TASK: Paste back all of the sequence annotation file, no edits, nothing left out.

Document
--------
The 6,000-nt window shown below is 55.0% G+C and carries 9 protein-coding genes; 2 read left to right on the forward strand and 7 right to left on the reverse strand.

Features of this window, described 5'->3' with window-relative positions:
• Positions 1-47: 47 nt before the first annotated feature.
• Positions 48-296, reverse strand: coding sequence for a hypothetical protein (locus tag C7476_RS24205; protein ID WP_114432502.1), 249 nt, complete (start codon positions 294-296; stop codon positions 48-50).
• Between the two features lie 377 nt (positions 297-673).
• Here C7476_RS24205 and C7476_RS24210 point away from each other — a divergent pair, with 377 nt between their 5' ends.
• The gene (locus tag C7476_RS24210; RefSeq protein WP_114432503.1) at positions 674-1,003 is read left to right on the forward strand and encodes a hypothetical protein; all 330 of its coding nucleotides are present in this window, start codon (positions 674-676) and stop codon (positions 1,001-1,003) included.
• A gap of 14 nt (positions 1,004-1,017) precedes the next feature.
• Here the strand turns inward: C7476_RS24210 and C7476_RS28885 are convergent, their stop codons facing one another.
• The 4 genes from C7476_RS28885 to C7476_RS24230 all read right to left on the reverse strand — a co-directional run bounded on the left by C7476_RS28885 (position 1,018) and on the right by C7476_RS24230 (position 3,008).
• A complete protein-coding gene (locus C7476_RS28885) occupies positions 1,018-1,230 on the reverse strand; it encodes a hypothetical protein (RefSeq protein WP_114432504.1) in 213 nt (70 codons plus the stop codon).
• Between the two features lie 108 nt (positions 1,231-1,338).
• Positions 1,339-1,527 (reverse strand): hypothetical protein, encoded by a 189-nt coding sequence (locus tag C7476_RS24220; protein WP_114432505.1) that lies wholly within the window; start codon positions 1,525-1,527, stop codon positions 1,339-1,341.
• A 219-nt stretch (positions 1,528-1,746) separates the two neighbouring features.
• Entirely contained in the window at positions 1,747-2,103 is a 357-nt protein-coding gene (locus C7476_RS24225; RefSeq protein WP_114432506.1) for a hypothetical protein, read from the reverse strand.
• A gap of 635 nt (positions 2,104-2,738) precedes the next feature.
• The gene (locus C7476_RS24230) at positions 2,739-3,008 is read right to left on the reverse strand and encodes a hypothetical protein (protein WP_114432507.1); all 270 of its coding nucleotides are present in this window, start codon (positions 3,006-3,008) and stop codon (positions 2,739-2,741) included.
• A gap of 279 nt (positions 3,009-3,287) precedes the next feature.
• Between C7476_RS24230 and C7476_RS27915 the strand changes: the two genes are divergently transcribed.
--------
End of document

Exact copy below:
The 6,000-nt window shown below is 55.0% G+C and carries 9 protein-coding genes; 2 read left to right on the forward strand and 7 right to left on the reverse strand.

Features of this window, described 5'->3' with window-relative positions:
• Positions 1-47: 47 nt before the first annotated feature.
• Positions 48-296, reverse strand: coding sequence for a hypothetical protein (locus tag C7476_RS24205; protein ID WP_114432502.1), 249 nt, complete (start codon positions 294-296; stop codon positions 48-50).
• Between the two features lie 377 nt (positions 297-673).
• Here C7476_RS24205 and C7476_RS24210 point away from each other — a divergent pair, with 377 nt between their 5' ends.
• The gene (locus tag C7476_RS24210; RefSeq protein WP_114432503.1) at positions 674-1,003 is read left to right on the forward strand and encodes a hypothetical protein; all 330 of its coding nucleotides are present in this window, start codon (positions 674-676) and stop codon (positions 1,001-1,003) included.
• A gap of 14 nt (positions 1,004-1,017) precedes the next feature.
• Here the strand turns inward: C7476_RS24210 and C7476_RS28885 are convergent, their stop codons facing one another.
• The 4 genes from C7476_RS28885 to C7476_RS24230 all read right to left on the reverse strand — a co-directional run bounded on the left by C7476_RS28885 (position 1,018) and on the right by C7476_RS24230 (position 3,008).
• A complete protein-coding gene (locus C7476_RS28885) occupies positions 1,018-1,230 on the reverse strand; it encodes a hypothetical protein (RefSeq protein WP_114432504.1) in 213 nt (70 codons plus the stop codon).
• Between the two features lie 108 nt (positions 1,231-1,338).
• Positions 1,339-1,527 (reverse strand): hypothetical protein, encoded by a 189-nt coding sequence (locus tag C7476_RS24220; protein WP_114432505.1) that lies wholly within the window; start codon positions 1,525-1,527, stop codon positions 1,339-1,341.
• A 219-nt stretch (positions 1,528-1,746) separates the two neighbouring features.
• Entirely contained in the window at positions 1,747-2,103 is a 357-nt protein-coding gene (locus C7476_RS24225; RefSeq protein WP_114432506.1) for a hypothetical protein, read from the reverse strand.
• A gap of 635 nt (positions 2,104-2,738) precedes the next feature.
• The gene (locus C7476_RS24230) at positions 2,739-3,008 is read right to left on the reverse strand and encodes a hypothetical protein (protein WP_114432507.1); all 270 of its coding nucleotides are present in this window, start codon (positions 3,006-3,008) and stop codon (positions 2,739-2,741) included.
• A gap of 279 nt (positions 3,009-3,287) precedes the next feature.
• Between C7476_RS24230 and C7476_RS27915 the strand changes: the two genes are divergently transcribed.